2. If it is something non-textual, like footage at YouTube (remember that YouTube is not considered to be a
    reliable source
    so should not be used as a reference) or an image gallery, it is probably an external link (an exception would be recorded interview material used as a source).
  3. If it is a webpage relating peripherally to the subject (Ronnie O'Sullivan's official MySpace page or, for instance) and it has not been used as a source for facts, it is probably an external link.
  4. Biographical pages at sites like World Snooker also make good external links, after the article is no longer a stub and is well sourced.

Do not duplicate a link that may be used as an in-line reference in the External links section.

It is important for stub survivability that sources be identified, so put them in the References section if they have been used as a source at all (if not, consider what usefulness they will have to readers of the article before adding them to the external links section). It is best to do this by citing specific facts in the article, using {{


For a new stub with one source, not cited inline yet, just do this:

* SOURCES GOES HERE - Use [[Template:Cite web]] please

The {{reflist}} won't do anything yet, but will ensure that any inline citations added to the article will instantly appear here in the refs section. The {{refbegin}} and {{refend}} tags ensure that the refs inserted manually here (like the one example we have above) are formatted to match the inline refs that will automagically show up here later as the article is expanded.

If you just put this in the external links section it may not get considered as a source if the stub is taken to

. It is way more important for stubs and start-class articles to show multiple reference sources than to even have an "External links" section at all. It can probably fairly be said that snooker articles too often have such a section, and often have too many questionable things in them, especially if the article subject is popular and current.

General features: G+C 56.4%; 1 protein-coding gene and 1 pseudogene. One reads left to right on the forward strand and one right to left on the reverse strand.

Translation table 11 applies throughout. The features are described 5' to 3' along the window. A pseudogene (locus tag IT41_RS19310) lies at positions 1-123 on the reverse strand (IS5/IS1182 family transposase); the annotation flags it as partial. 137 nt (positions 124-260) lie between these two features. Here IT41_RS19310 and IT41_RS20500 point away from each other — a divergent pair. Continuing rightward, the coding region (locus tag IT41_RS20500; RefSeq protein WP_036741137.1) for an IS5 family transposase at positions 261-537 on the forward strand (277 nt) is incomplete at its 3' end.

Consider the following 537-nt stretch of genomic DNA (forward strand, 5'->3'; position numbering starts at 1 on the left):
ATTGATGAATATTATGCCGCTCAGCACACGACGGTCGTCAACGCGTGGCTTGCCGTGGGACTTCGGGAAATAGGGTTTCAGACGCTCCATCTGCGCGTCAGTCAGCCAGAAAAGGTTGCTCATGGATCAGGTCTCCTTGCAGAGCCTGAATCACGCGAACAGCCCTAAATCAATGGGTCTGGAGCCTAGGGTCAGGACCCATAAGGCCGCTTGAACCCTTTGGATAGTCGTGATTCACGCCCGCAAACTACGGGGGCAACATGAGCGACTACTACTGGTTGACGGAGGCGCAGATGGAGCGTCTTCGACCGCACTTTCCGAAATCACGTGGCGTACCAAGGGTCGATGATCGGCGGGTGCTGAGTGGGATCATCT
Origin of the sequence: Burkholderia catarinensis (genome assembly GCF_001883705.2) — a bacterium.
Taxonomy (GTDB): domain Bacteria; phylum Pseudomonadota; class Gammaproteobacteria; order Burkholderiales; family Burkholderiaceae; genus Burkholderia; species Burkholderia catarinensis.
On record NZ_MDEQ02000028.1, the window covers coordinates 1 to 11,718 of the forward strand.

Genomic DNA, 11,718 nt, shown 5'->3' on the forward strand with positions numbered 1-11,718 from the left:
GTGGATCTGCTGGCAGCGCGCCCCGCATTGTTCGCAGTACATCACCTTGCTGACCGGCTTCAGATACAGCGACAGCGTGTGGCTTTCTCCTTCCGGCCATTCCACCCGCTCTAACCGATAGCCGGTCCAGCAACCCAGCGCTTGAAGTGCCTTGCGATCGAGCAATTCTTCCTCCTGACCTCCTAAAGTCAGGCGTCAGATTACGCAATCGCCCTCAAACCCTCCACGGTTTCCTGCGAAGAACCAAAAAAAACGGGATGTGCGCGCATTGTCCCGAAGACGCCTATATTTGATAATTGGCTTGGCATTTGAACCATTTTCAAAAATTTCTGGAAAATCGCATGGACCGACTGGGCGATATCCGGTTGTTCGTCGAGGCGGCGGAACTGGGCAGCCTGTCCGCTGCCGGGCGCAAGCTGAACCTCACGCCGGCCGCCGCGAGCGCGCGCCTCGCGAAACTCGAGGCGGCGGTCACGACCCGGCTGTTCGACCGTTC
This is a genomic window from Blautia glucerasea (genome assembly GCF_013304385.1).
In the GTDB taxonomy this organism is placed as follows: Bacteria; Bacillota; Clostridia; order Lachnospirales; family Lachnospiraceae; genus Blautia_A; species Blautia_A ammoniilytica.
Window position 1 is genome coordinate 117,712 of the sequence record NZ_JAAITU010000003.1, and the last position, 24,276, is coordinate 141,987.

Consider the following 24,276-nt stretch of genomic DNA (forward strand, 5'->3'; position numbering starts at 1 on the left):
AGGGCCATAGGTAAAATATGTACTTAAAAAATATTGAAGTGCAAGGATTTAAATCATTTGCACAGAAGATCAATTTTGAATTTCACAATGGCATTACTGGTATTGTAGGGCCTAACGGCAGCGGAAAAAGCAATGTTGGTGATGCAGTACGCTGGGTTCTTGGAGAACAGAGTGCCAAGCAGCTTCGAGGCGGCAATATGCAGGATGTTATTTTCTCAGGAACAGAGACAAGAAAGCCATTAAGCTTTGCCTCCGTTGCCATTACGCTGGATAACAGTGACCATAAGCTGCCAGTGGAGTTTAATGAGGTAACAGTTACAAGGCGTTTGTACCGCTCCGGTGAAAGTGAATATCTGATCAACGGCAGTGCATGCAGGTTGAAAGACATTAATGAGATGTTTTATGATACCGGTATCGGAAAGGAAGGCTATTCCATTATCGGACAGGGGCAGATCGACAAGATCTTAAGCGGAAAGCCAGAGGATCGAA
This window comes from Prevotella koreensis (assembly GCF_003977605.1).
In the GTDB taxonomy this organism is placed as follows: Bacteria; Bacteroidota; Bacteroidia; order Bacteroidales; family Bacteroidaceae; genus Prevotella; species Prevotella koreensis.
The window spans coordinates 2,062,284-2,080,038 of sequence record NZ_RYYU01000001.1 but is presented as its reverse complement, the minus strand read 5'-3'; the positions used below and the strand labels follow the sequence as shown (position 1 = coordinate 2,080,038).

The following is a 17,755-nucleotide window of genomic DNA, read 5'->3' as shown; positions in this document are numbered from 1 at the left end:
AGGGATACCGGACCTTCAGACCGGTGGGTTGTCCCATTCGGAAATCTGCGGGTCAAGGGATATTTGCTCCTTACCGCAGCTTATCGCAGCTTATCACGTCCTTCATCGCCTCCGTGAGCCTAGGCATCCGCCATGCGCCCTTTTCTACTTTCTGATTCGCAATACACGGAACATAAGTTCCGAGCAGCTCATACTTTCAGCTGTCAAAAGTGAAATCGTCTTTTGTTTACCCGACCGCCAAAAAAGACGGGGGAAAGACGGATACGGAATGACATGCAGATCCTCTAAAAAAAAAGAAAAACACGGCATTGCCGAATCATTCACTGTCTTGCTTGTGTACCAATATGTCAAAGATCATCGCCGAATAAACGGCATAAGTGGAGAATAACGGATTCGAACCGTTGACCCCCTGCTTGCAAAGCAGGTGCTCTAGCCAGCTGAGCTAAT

Recording match results and frame scores

Score format

In snooker, in which a higher score is better than a lower one, generally give scores in the same order that the players are mentioned in the sentence:

  • Joe Bloggs suffered a 5–8 defeat to Jane Q. Public.
  • Jane Q. Public beat Joe Bloggs 8–5.

However, consider that multiple reliable sources also use phrases such as "he lost 4–0". This is particularly true when writing about

British English

Also, use en-dashes (the "" Unicode character or the character entity code "–"), not a "-" hyphen (minus), between scores and between date ranges, per the

Manual of Style, on dashes

Mid-match frame and match scores

Wikipedia is not

the three-revert rule
when removing live scores.

Neutral tone in biography articles

A frequent problem in snooker biography articles (and also event articles when players are mentioned) is the use of

Wikipedia's neutral point-of-view policy
, and please fix problems like these when you encounter them.

A very common example is the use of "managed to", as in "Joe Bloggs managed to make it to the semi-final, but was eliminated by Jane Q. Public." This phrase implies that we are totally surprised that Bloggs ever got that far, because we think he's a weak player. Another frequent example is the use of overly-emotive adjectives and win/loss synonyms when mentioning outcomes, e.g. "crushing defeat", "shocking upset", "stomped on", "was thrashed by", and so on. While arguably appropriate in

undue weight
toward one viewpoint.


Final, semi-/quarter-finals

Final (in the tournament bracket context) is singular – there is only one final match per event. Semi-finals and quarter-finals are plural when used as nouns unless in the context of a particular group: "Joe Bloggs lost in the semi-finals" and "the quarter-finals were held on 14 July", but "Bloggs' quarter-final victory" and "Jane Q. Public lost her quarter-final match" (adjective usage), and "Bloggs advanced from Group C to the quarter-final" (a specific, singular q.-f. being referenced). The plural "finals" can be used in unusual constructions, e.g. "Bloggs was defeated in two UK Championship finals in a row, in 2008 and 2009."